“¿Y ustedes que hacen acá?”

“Él trabaja en la facultad de medicina aquí y yo manejo una clínica pública como hacía en Buenos Aires.”

“Lindo. ¿Es difícil servir la…” he paused, “¿gente acá?” and drank more.

“¿Cómo?” she looked at him directly.

“Pues con tantas personas diferentes. Nunca he visto tantos negros y—” “Trabajo con muchas negritas, son enfermeras buenas,” Gonzalo said.

Euge shook her head at both of the middle aged off-white men. She was more political like her mother. “Que fascinante,” Facundo said. Martín elbowed his sister’s ribs. Euge giggled, swallowed the nervous laughter as a cough, and shifted the conversation to ask about recent performances at the Teatro Colón—where her father would watch opera in the cheapest standing section facetiously called “El Paraíso” when he was growing up, where the parents dragged their children as a tourist destination countless times.

The Giovanelli Pereyras had a cat named Ricardo, but they simply called him “Michi” like they had called their last three cats. They weren’t great with names. “Michi, michi, michi,” often echoed around the house to call for him. He was a feisty and somber gato who sat alert at the kitchen table all night when Maru had to make calls to the clinic. The clinging love he had for or inherited from the clamorous family manifested in almost self-righteous ways sometimes when he’d scratch furniture or crawl into Gonzalo’s wide leather briefcase when he’d attempt to leave for work. That night, Michi-Ricardo chose to demonstrate his overprotective affection by slinking his way under the table and marking his territory on the stranger, curling up his spine and flexing to emit the stench. Facundo wrinkled his nose at the smell, and Martín, victim of the same treatment in years past, kicked him off of Facundo.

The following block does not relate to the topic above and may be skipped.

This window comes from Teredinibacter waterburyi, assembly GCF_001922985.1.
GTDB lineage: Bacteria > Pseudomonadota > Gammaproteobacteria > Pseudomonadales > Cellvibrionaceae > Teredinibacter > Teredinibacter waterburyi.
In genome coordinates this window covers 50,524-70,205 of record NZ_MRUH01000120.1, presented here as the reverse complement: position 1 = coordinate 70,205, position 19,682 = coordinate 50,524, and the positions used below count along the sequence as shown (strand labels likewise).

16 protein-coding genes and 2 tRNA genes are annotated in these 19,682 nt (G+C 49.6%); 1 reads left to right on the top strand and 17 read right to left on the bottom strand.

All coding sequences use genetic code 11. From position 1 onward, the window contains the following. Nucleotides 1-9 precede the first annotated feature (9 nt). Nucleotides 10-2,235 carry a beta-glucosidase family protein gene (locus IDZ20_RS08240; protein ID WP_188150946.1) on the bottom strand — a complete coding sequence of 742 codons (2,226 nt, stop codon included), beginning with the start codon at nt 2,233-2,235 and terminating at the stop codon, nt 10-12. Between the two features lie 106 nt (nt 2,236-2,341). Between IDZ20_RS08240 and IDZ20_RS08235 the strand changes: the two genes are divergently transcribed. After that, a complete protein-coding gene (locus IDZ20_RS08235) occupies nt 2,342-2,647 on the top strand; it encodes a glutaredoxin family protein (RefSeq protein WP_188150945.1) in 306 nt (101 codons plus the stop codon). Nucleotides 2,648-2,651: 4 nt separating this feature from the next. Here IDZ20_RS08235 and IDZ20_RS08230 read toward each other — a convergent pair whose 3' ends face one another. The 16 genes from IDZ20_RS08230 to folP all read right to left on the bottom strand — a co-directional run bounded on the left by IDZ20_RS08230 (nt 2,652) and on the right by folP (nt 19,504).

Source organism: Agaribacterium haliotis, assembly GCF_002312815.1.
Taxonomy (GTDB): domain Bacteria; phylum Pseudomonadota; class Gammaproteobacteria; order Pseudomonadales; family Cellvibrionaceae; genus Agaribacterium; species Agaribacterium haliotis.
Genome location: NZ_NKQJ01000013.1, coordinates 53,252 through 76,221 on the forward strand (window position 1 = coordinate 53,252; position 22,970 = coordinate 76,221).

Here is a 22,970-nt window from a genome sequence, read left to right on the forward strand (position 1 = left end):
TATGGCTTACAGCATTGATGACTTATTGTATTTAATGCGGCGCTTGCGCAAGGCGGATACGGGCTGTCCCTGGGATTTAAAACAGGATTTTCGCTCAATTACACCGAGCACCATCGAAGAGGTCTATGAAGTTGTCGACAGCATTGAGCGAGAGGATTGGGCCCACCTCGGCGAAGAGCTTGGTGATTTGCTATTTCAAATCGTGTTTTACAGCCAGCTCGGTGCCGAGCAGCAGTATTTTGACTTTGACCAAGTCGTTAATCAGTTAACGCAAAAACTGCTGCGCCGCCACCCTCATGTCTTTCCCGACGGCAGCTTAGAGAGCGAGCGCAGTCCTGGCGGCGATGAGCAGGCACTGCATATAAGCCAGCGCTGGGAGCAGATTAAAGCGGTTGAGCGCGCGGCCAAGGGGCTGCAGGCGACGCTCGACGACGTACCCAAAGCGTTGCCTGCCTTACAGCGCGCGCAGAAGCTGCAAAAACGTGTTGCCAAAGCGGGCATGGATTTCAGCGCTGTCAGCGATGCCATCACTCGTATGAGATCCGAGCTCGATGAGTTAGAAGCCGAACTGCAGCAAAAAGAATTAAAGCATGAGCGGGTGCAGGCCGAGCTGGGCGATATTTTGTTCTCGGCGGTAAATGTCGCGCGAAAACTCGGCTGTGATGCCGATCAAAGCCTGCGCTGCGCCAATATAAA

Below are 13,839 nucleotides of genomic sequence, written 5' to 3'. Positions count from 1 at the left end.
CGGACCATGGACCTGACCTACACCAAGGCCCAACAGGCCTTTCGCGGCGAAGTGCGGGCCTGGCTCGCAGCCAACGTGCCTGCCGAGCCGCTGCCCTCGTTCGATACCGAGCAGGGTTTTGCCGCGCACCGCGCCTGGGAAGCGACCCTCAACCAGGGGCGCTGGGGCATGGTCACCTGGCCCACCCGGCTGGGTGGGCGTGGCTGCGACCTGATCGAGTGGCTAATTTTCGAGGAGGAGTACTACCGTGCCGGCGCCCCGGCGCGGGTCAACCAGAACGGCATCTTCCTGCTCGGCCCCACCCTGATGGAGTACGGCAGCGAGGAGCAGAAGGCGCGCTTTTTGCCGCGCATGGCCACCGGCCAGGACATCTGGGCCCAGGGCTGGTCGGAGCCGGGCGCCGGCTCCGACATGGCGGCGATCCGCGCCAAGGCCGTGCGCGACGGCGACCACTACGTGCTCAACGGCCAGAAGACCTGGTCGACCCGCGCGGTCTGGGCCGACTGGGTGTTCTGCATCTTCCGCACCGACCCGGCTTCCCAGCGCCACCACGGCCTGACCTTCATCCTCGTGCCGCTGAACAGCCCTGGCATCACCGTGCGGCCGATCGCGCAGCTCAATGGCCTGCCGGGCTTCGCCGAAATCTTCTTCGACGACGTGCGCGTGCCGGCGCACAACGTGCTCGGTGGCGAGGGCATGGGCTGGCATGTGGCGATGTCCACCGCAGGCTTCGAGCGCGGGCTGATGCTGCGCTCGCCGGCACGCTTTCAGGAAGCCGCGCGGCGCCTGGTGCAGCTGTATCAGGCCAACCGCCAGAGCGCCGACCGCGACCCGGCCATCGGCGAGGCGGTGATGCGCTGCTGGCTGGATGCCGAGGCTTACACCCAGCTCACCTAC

“¿Qué pasó?” Diana said.

“The cat was marking him,” Martín said.

“Uy, pobrecito,” Diana said, thinking of the cat her nieto had kicked, “Basta Michi, basta! Basta!” she added, looking at Facundo with an apologetic small smile. He nodded tersely. “Perdón, voy a ponerme nueva música,” Doña Diana said, as Ricardo-Michi wrapped his tail around her arm as she walked towards the kitchen smelling of well-cooked chicken. She was tired of all the María Callas that made her miss her husband, Ángel, who had died of lung cancer three years earlier, so she went in to have a smoke, placing another disc on the record player. Ángel had loved these musical gadgets along with photography. The photos he took of the Giovanelli Pereyras hung around the house. She liked herself more in them, younger of course, but sepia toned, dark lipstick, hair in loose yet wound curls, when she looked and was more Italian. That sounded so vain, and she was vain, but lovably vain, with energy and care that reached out beyond herself. She headed back in the dining room, winked at Martín who smoked with her sometimes, and sat by Eugenia, who wrinkled her nose at the tobacco smell. She twirled her hand through her nieta’s straight, dully beautiful black hair and laid it behind her young, slender neck. Joven, joven y delgada.

Facundo glanced at them, “Te queda re linda con pelo largo,” eyebrow cocked. Gonzalo flared his nostrils slightly, dug his wide, evenly cut, medicine man thumbnail into his palm. He pinched the wine glass stem and took a long, long sip, remembering that it’s fairly cultural to chantear, to flirt and schmooze.

“Hace demasiado calor durante los veranos entonces voy a cortarlo,” she muttered, pushing the squash away from the red meat on her plate, and her parents smiled at each other.